Let’s look at the key differences between stretching and pandiculation. Pandiculation is used extensively in Clinical Somatic Education to regain the brain’s control of tight painful muscles.
Stretching sends sensory information only as far as the Spinal Cord
When a muscle is stretched, the sense receptors within that muscle send information to the spinal cord to indicate that the length of the muscle has changed, in this case lengthened. The spinal cord in response sends an impulse to the muscle being stretched, triggering a contraction (tightening), it also sends an impulse to the opposing muscle inhibiting a contraction. So, stretching a muscle causes it to respond by contracting. This is counter to what you’re are trying to achieve when you stretch. This is a very basic explanation of the stretch reflex. As you can see the brain is not involved in the process at all, the stretch reflex is a spinal cord reflex.
Pandiculation sends new sensory information all the way to the Brain
When a muscle is contracted, the sense receptors within that muscle send information all the way to the Sensory Motor Cortex of the brain (see image below) to indicate that the length of muscle has changed, in this case shortened and also that the level of tension in the muscle has increased. Because this information has reached the brain, the muscle can be sensed or ‘felt’. It is now under your conscious control. At this point you can choose to increase, maintain or decrease the level of contraction. When pandiculating you will slowly decrease the level of contraction all the way down to complete rest. But the take home point is you ellicit full cortical control over the muscle when you contract it voluntarily.
Stretching is passive
Stretching is passive, you are not actively using the muscle, you are merely pulling on it, there is no brain involvement.
Pandiculation is active
During a Pandiculation you are actively using the muscle, your brain is involved in the process.
Stretching decreases potential power output of the muscles involved
Passive stretching and even PNF* stretching temporarily reduce the potential power output of the muscle.
Pandiculation increases sensation & awareness of the muscles involved
Pandiculation strengthens the connection between the sensory motor cortex of the brain and the muscle. The muscle can be sensed more clearly and control of both functions of the muscle (contraction and relaxation) are increased. This is because the muscle is both contracted and relaxed slowly and carefully during a pandiculation, essentially allowing you to practice both functions.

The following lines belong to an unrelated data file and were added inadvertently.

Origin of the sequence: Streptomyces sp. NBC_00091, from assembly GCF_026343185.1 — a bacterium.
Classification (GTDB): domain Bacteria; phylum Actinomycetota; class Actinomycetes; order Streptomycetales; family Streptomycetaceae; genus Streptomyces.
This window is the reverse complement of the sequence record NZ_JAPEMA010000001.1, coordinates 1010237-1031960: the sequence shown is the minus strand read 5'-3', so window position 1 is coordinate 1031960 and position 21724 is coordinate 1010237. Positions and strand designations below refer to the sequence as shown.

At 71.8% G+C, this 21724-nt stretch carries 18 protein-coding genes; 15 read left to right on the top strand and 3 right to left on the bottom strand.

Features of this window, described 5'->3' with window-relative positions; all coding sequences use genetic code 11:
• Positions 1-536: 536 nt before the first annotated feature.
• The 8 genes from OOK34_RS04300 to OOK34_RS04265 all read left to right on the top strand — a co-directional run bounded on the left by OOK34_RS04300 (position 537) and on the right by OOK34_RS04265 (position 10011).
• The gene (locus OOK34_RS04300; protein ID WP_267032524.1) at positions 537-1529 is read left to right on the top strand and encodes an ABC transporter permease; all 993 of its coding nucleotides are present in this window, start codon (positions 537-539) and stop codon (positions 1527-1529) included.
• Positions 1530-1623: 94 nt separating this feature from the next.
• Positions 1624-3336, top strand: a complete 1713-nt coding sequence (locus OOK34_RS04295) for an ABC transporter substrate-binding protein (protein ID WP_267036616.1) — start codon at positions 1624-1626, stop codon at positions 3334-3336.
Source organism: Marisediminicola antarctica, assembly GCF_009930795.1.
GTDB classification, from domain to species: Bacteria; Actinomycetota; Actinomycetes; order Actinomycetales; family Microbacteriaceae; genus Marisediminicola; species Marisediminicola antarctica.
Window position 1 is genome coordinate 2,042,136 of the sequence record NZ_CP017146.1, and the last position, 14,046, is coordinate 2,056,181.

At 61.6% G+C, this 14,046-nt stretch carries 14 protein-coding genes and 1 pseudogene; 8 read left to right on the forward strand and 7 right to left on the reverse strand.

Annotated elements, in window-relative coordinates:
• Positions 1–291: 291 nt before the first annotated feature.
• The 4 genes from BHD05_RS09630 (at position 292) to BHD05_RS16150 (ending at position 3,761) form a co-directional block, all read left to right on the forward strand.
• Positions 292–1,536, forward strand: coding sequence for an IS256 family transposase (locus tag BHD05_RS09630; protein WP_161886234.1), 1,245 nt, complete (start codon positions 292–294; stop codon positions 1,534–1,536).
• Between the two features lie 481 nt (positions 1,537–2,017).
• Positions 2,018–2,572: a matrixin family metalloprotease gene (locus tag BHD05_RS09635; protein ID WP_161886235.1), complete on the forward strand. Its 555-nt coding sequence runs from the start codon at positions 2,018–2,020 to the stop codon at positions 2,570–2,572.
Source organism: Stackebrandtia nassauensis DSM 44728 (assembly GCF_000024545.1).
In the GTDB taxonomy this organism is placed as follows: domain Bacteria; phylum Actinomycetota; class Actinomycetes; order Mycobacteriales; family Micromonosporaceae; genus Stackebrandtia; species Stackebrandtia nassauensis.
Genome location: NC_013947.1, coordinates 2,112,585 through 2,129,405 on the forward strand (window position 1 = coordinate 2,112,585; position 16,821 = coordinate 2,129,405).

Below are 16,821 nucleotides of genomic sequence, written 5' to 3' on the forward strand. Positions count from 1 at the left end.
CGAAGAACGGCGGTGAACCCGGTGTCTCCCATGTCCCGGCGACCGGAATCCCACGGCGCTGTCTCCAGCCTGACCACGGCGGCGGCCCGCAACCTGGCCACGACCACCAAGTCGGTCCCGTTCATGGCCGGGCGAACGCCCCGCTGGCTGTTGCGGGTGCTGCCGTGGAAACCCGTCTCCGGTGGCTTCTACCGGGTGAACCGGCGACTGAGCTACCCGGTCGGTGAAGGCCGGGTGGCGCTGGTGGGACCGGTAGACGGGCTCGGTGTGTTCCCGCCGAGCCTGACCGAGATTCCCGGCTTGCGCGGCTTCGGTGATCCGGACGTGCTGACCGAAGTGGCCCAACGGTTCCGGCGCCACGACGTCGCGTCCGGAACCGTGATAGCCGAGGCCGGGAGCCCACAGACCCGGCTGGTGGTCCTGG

Stretching provides no new sensory information to the brain
Because the brain is not involved in a passive stretch there is no new sensory information for the brain. Therefore no new learning takes place. This may be the most important difference between stretching and pandiculation
Pandiculation provides lots of new sensory information for brain
Because the brain is very much involved in the process of Pandiculation there is a large amount of new sensory information for the brain. Therefore new learning takes place.
Stretching can be painful
Passive stretching is generally uncomfortable and can even be painful especially if Sensory Motor Amnesia (SMA) is present.
Pandiculation feels good
Pandiculation performed correctly feels very pleasurable and relaxing. It has the feeling of a yawn.
No attention required to stretch
There is no focused attention required to pull on a limb and evoke a stretch.
Attention required to paniculate effectively
Focused attention is absolutely required to perform an effective Pandiculation, both to contract the desired muscle and also to control the slow relaxation phase so that it feels smooth.
Temporary change in length
Passive stretching confers only a temporary change in length, if any, as the muscles reflexively recontract in response to the stretch.
Long term change in length
Pandiculation confers more permanent changes in muscle length as you brain LEARNS a new longer resting length for your muscles. Please note the changes in muscle length that are achieved through pandiculation are as a result of the reduced level of tension in the muscle. They are not as a result of tissue remodelling.
Stretching does not eliminate Sensory Motor Amnesia
Passive stretching does nothing to eliminate the habituated levels of chronic muscular contraction that are typical of Sensory Motor Amnesia (SMA).
Pandiculation eliminates Sensory Motor Amnesia
Pandiculation eliminates SMA quickly and easily by returning control of the muscle to Sensory Motor Cortex and allowing you to learn how to relax and lengthen your muscles.
These are the main differences between Stretching and Pandiculation. One final point to note is that often when people stretch they will stretch muscles in isolation, whereas with pandiculation one contracts many muscles at once. This allows us to release large patterns of contraction more quickly and effectively.
The learning component of pandiculation allows you to develop better sensorimotor control over your muscles, and muscles that you have full control over will not cause pain. It is only those muscles which you have lost control over that become chronically tight and painful. The pain is the warning sign that you do not have control any more.
If you would like to learn more about Somatics and how it can help you to improve your movement, relieve stress and reduce or eliminate your muscle pain, check out my online classes here.